“Balance is a small but nevertheless important part of our study,” Assistant Professor Gupta explained. “We are using the Neurometric Balance Mat in addition to other similar measures such as 4 m gait speed test, and gait signatures using Zuric MOVE sensors.

“The data we are collecting from the Neurometric Balance Mat eyes open and eyes closed tests will help to assess how balance and postural stability are affected by sensory declines and systemic ailments commonly observed as part of the ageing process.

“We believe that collecting these data will significantly contribute to our research objectives as an understanding of gait, balance and postural stability are crucial to detecting high fall-risk individuals for timely intervention, and ultimately will benefit the healthcare landscape.

“To date, we have examined about 800 PIONEER participants and hope to end data collection by December 2025. However, once we have obtained balance data of about 1,000 individuals, we will conduct preliminary data analyses correlating balance measures with sensory and systemic health outcomes”, said Assistant Professor Gupta.

The Neurometric Balance Mat is measuring the balance ability of elderly Singaporeans at the Singapore Eye Research Institute (SERI). Pictured is Mr Leow Zhun Hong (study senior clinical research coordinator).
Balance Metrix Associate Roger Hausmann with senior clinical research coordinator Leow Zhun Hong at SERI
The study team at SERI have used the Neurometric Balance Mat to measure the balance of 800 elderly Singaporeans so far. Pictured is senior clinical research coordinator Leow Zhun Hong with the Balance Mat as well as with Canberra-based Balance Mat Associate Roger Hausmann on a visit during Covid-19 restrictions.

As well as helping to understand the sensory health implications of ageing, Professor Lamoureux said the findings of this study “will be instrumental in helping situate balance and postural testing as part of a suite of non-invasive assessments to detect falls in at-risk elderly community-dwelling individuals.”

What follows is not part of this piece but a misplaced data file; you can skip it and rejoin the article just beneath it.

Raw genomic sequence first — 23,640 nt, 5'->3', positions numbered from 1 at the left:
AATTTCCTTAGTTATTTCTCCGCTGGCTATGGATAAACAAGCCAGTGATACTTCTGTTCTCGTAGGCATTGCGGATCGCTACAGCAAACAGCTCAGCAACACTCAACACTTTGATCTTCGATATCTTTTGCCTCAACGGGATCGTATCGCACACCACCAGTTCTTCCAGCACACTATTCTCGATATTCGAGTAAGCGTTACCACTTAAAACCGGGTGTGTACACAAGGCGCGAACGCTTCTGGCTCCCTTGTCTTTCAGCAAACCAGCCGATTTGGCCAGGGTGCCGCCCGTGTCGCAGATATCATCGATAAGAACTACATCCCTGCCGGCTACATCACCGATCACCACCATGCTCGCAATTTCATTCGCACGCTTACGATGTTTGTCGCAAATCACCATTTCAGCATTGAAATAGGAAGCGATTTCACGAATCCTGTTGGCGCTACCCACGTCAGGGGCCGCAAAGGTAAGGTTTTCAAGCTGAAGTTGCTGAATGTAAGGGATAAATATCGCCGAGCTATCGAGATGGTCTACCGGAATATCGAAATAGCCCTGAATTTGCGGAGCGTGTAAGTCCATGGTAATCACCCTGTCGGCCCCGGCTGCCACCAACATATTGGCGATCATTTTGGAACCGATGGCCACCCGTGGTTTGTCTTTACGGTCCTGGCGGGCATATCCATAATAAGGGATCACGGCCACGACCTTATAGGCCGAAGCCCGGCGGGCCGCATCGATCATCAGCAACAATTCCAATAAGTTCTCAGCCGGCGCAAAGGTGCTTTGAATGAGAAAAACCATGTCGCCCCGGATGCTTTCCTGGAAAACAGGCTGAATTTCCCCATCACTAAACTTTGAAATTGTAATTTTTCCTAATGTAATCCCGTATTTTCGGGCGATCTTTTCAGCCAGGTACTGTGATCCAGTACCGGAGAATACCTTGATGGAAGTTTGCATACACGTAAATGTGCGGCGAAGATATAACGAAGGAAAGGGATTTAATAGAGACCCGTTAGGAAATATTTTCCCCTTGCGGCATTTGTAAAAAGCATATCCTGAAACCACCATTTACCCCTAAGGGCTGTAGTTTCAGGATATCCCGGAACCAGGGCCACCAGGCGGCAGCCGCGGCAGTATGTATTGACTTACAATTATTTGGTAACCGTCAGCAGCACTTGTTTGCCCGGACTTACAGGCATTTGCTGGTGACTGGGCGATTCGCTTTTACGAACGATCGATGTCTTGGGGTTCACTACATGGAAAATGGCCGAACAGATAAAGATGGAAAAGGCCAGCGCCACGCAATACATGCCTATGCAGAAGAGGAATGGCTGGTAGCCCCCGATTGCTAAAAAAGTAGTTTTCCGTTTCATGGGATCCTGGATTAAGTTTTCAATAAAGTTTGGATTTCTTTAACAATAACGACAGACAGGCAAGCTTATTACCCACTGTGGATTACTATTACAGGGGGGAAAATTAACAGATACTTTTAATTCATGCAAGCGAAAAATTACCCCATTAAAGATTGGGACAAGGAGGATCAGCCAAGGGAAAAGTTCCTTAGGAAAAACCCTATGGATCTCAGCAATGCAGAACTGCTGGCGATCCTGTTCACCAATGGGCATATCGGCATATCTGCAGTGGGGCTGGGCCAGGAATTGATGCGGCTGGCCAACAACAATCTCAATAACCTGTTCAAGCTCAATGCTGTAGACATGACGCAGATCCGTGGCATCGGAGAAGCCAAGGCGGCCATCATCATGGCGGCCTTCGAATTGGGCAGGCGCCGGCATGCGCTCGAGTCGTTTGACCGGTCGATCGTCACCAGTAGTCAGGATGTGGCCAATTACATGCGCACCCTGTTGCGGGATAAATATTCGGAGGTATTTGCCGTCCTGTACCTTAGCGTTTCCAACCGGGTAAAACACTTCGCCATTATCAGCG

“Given that most falls happen during locomotion and that the elderly are at an increased risk of falls-related health consequences, understanding the contribution of gait, balance and postural stability is critical to identifying high fall-risk individuals. The balance and postural stability results derived from this study will eventually feed into the Healthy Ageing Index in elderly Singaporeans that we are developing,” Professor Lamoureux said.

READ ALL MY BLOG POSTS:

  • The Neurometric Balance Mat is measuring the balance ability of elderly Singaporeans at the Singapore Eye Research Institute (SERI). Pictured is Mr Leow Zhun Hong (study senior clinical research coordinator).

Research into balance and sensory health

08/03/2024|0 Comments

A team of leading ophthalmology researchers who have been using the Neurometric Balance Mat in Singapore for the past nine months have provided me with this brief research update. Known as the PopulatION HEalth and Age-Related ...